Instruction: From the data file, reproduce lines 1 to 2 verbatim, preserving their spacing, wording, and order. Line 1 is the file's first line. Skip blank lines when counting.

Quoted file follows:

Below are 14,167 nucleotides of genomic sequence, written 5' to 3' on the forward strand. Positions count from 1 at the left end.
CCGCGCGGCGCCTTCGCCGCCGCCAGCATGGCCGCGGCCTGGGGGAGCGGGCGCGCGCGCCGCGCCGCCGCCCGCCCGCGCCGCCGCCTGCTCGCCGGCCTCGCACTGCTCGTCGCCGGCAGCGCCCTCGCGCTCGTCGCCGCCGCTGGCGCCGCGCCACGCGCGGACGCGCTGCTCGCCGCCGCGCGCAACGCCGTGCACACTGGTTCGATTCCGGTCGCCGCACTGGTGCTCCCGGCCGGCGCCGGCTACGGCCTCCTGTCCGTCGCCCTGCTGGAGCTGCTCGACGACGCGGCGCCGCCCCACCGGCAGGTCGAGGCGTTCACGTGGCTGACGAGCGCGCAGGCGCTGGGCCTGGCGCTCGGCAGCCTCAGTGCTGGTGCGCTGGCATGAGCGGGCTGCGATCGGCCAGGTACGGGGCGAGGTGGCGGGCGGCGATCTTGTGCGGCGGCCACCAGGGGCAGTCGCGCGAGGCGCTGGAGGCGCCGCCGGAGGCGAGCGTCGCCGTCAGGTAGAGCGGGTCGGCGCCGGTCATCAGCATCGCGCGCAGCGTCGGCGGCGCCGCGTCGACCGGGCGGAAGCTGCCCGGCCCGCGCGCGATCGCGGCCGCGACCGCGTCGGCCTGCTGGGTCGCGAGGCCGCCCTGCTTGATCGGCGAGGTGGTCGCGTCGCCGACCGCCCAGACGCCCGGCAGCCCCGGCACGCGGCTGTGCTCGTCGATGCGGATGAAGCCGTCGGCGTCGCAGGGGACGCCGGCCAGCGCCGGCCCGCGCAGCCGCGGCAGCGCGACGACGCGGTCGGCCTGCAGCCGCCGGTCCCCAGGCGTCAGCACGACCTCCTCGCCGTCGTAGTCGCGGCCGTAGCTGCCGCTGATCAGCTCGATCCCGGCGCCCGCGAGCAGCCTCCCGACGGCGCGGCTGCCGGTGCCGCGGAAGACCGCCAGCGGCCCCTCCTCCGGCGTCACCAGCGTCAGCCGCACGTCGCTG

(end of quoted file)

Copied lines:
Below are 14,167 nucleotides of genomic sequence, written 5' to 3' on the forward strand. Positions count from 1 at the left end.
CCGCGCGGCGCCTTCGCCGCCGCCAGCATGGCCGCGGCCTGGGGGAGCGGGCGCGCGCGCCGCGCCGCCGCCCGCCCGCGCCGCCGCCTGCTCGCCGGCCTCGCACTGCTCGTCGCCGGCAGCGCCCTCGCGCTCGTCGCCGCCGCTGGCGCCGCGCCACGCGCGGACGCGCTGCTCGCCGCCGCGCGCAACGCCGTGCACACTGGTTCGATTCCGGTCGCCGCACTGGTGCTCCCGGCCGGCGCCGGCTACGGCCTCCTGTCCGTCGCCCTGCTGGAGCTGCTCGACGACGCGGCGCCGCCCCACCGGCAGGTCGAGGCGTTCACGTGGCTGACGAGCGCGCAGGCGCTGGGCCTGGCGCTCGGCAGCCTCAGTGCTGGTGCGCTGGCATGAGCGGGCTGCGATCGGCCAGGTACGGGGCGAGGTGGCGGGCGGCGATCTTGTGCGGCGGCCACCAGGGGCAGTCGCGCGAGGCGCTGGAGGCGCCGCCGGAGGCGAGCGTCGCCGTCAGGTAGAGCGGGTCGGCGCCGGTCATCAGCATCGCGCGCAGCGTCGGCGGCGCCGCGTCGACCGGGCGGAAGCTGCCCGGCCCGCGCGCGATCGCGGCCGCGACCGCGTCGGCCTGCTGGGTCGCGAGGCCGCCCTGCTTGATCGGCGAGGTGGTCGCGTCGCCGACCGCCCAGACGCCCGGCAGCCCCGGCACGCGGCTGTGCTCGTCGATGCGGATGAAGCCGTCGGCGTCGCAGGGGACGCCGGCCAGCGCCGGCCCGCGCAGCCGCGGCAGCGCGACGACGCGGTCGGCCTGCAGCCGCCGGTCCCCAGGCGTCAGCACGACCTCCTCGCCGTCGTAGTCGCGGCCGTAGCTGCCGCTGATCAGCTCGATCCCGGCGCCCGCGAGCAGCCTCCCGACGGCGCGGCTGCCGGTGCCGCGGAAGACCGCCAGCGGCCCCTCCTCCGGCGTCACCAGCGTCAGCCGCACGTCGCTG